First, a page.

Production of Emotions

Perspectives and Functions

by Teresa Bruś (Volume editor) Marcin Tereszewski (Volume editor)
©2016 Edited Collection 203 Pages


The essays of this collection are, each in their own way, an attempt to address the centrality of emotions in literary and cultural production in a variety of genres, from medieval moralities to contemporary novels, from English Romanticism to film studies. Emotions are understood as mobile forms or forces, crossing between subjects and locations. The interdisciplinary and diverse nature of this collection reflects the view that emotions are interpersonal and forever slipping beyond our grasp. Yet, in thinking about emotion, we discover unexpected confluences. The contributions in this volume are grouped in five areas which reflect larger categories and provide a valid platform for interpretation of emotions: dynamics of modern culture, history, social sciences, interpersonal contexts, and imagination.

Table Of Contents

  • Cover
  • Title
  • Copyright
  • About the author(s)/editor(s)
  • About the book
  • This eBook can be cited
  • Table of Contents
  • Editors’ Preface
  • Part I – Emotions In Dystopian and Modern Culture
  • Marta Komsta - “They All Look and Speak Like Machines:” A Rational Dystopia in Andrew Acworth’s A New Eden
  • Marcin Tereszewski - The Death of Affect: Embracing Capitalist Alienation in J.G. Ballard’s Fiction
  • Ewa Kowal - Financial and Emotional Geometries in Dan Gilroy’s Nightcrawler, Crash by J.G. Ballard and Crash by David Cronenberg
  • Ryszard W. Wolny - Bret Easton Ellis’ American Psycho (1991): A Study in Consumerist Void of Emotions
  • Stankomir Nicieja - The Foreign City as an Emotional Catalyst: Revisiting Sophia Coppola’s Lost in Translation (2003)
  • Part II – Emotions through the Ages
  • Jacek Mydła - Joanna Baillie’s Dramatic Experiments with Strong Passions in the Light of the Idea of Sympathetic Spectatorship
  • Małgorzata Łuczyńska-Hołdys - The Road of Excess Leads to the Palace of Wisdom: Emotions, Superfluity and the Body in Selected Romantic Texts
  • Ewa Błasiak - Emotional Patterns in Morality Plays
  • Part III – Emotions and Social Sciences
  • Tomasz Dobrogoszcz - “Entering an Arena of Adult Emotion:” Briony’s Recognition of Otherness in Ian McEwan’s Atonement
  • Katarzyna Fetlińska - Homo Ludens: The Role of Pleasure in Iain Banks’s The Player of Games
  • Murari Prasad - The Representation of Emotion in Arundhati Roy’s The God of Small Things
  • Part IV – Emotions and Interpersonal Context
  • Kornelia Boczkowska - A Transcendental Response to Space Travel and the Alien Contact: Emotion Elicitation in Walt Disney’s and Pavel Klushantsev’s Early Space Age Documentaries
  • Agnieszka Łobodziec - Richard Wright’s Emotionalization of Racial Experience in American Hunger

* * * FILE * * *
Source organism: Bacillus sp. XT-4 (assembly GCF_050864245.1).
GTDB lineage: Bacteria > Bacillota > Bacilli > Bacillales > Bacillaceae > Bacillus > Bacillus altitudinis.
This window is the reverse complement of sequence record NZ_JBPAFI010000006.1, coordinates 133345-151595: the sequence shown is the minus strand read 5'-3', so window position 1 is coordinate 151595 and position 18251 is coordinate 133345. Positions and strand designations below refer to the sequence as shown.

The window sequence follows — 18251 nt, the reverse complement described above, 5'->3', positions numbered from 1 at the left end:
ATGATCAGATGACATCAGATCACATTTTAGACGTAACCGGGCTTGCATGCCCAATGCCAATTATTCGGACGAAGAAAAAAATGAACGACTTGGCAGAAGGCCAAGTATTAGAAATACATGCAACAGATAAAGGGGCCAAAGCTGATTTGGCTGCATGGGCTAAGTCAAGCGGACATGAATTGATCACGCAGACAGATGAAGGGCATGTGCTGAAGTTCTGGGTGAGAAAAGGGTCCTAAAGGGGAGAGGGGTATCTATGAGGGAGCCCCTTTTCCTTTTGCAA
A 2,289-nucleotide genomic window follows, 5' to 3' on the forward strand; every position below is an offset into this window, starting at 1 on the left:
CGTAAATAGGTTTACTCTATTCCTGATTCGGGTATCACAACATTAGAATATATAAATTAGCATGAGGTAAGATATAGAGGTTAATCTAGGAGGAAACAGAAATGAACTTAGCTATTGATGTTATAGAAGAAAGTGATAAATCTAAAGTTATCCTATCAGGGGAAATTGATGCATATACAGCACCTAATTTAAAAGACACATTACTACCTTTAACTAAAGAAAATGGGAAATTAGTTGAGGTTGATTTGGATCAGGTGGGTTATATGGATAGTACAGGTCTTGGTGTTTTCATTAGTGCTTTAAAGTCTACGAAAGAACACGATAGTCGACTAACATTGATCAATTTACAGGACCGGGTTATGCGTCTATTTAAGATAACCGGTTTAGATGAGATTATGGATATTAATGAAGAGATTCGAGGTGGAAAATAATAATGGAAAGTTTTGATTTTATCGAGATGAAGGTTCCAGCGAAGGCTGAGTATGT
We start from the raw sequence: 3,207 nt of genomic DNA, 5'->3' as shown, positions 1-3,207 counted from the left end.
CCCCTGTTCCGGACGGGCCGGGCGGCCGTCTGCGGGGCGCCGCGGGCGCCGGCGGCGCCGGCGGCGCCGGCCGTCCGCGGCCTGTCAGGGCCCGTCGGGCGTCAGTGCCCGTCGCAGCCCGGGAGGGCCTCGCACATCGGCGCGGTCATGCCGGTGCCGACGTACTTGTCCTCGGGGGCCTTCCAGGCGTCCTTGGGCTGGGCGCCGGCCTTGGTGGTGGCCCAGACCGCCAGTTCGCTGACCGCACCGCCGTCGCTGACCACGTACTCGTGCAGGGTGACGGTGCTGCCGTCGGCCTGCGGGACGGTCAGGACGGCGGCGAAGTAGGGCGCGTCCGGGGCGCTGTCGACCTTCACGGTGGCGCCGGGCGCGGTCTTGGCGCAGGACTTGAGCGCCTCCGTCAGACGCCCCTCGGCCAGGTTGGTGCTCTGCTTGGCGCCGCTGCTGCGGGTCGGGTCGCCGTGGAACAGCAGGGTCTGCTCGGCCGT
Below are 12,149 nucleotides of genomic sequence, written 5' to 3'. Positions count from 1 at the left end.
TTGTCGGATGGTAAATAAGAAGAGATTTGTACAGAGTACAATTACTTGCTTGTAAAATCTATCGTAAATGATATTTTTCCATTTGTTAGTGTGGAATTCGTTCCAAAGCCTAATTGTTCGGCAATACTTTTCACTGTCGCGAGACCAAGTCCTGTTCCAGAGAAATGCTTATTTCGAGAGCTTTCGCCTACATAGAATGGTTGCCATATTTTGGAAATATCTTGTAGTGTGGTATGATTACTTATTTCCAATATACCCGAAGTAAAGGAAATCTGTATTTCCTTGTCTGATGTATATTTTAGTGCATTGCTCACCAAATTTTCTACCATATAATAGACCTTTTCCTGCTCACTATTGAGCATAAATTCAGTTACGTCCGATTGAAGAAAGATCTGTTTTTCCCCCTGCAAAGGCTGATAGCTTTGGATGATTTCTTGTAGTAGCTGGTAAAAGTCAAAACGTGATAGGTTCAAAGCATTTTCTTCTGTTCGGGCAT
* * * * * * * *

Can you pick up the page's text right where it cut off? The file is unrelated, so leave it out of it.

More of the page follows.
• Marek Pawlicki - The Many Faces of Homelessness: Politics, Emotions and Ethics in Nadine Gordimer’s A Guest of Honour
  • Part V – Emotions and Imagination
  • Patrycja Austin - Emotions Written in the Key of Life: Music and Individuality in Kazuo Ishiguro’s Never Let Me Go
  • Teresa Bruś - Moments of Emotions: Virginia Woolf Looks at Portraits
  • Elżbieta Litwin - The Triadic Nature of Emotion and Subtext: A Close Semiotic Reading of the “You Shall Not Pass” Scene in Peter Jackson’s Film Adaptation of J.R.R. Tolkien’s The Lord of the Rings: The Fellowship of the Ring
  • Notes on Contributors

| 9 →

Editors’ Preface

This book is a collection of selected articles from the PASE Emotion(s) conference held in Wrocław in 2015. The title of this collection, “Production of Emotions,” already hints at the underlying theme informing the collected articles, i.e. an understanding that affect is a product of cultural contexts and literary devices, a product that can act as an agent upon the reader whose emotional responses are the target of intricately crafted narratives; but this product can just as well act as a tympanum registering the subtle vibrations of a particular cultural context. Even if we grant that Darwin was correct in his insistence that emotions derive from an evolutionary past of our species, we have yet to formulate the means of their expression, which is inevitably culturally-bound.

The essays of this collection are, each in their own way, an attempt to address the centrality of emotions in literary and cultural production in a variety of genres, from medieval moralities to contemporary novels, from English Romanticism to film studies. Emotions are understood as mobile forms or forces, crossing between subjects and locations. The interdisciplinary and diverse nature of this collection reflects the view that emotions are interpersonal and forever slipping beyond our grasp. Yet, in thinking emotion, we discover unexpected confluences. The five areas under which the contributions in this volume are grouped reflect larger categories which can provide a valid platform for interpretation of emotions: dynamics of modern culture, history, social sciences, interpersonal contexts, and imagination.

In the first part of our volume the particular emotion that seem to have drawn attention is apathy or at least distorted and perverted versions of socially acceptable emotionality. This is clearly the case in Marta Komsta’s analysis of Andrew Acworth’s A New Eden, a late Victorian dystopian novel depicting an isolated society founded upon radical rationalism, where all traces of emotion-based aspects of human existence have been eradicated as a result of social engineering and state control.

Apathy is a theme that is also picked up by Marcin Tereszewski’s article, where J.G. Ballard’s High Rise and Concrete Island are compared as examples of critical dystopian novels registering the emotionally stultifying effects of urbanization and capitalism with its rampant consumerism. Fredric Jameson’s “waning of affect” is set beside Ballard’s “death of affect” as a possible avenue towards conceptualizing what amounts to Ballard’s critique of postcapitalist experience. Ewa Kowal, on the other hand, develops a comparison of Ballard’s infamous Crash with Dan Gilroy’s 2014 film Nightcrawler, focusing on emotional intensity, both ← 9 | 10 → perverse and pornographic, which serves as an exaggerated mirror to the hedonistic consumerism and voyeurism of today’s mass media. Apart from drawing attention to the many thematic similarities between Crash and Nightcrawler, this paper also addresses interesting distinctions in style and aesthetics.

A similar theme of emotional vacuity pervading a post-industrial and capitalist void can be found in Ryszard Wolny’s exploration Bret Easton Ellis’s American Psycho (1991). This article outlines the psychological makeup of a Wall Street white-collar psychopath, drawing attention to the defining role of his capitalist environment in evoking the self-alienation and emotional isolation propelling him towards excess and transgression. Stankomir Nicieja’s article continues the theme of postmodern alienation in his consideration of the tenuous emotional bonds found in Sophie Coppola’s Lost in Translation (2003). The protagonist’s affective responses are here considered in close relationship with the Far Eastern metropolis that serves as the immediate setting of the movie, a point that the article explores as a play with the already established trope in American literature of the “innocent abroad.”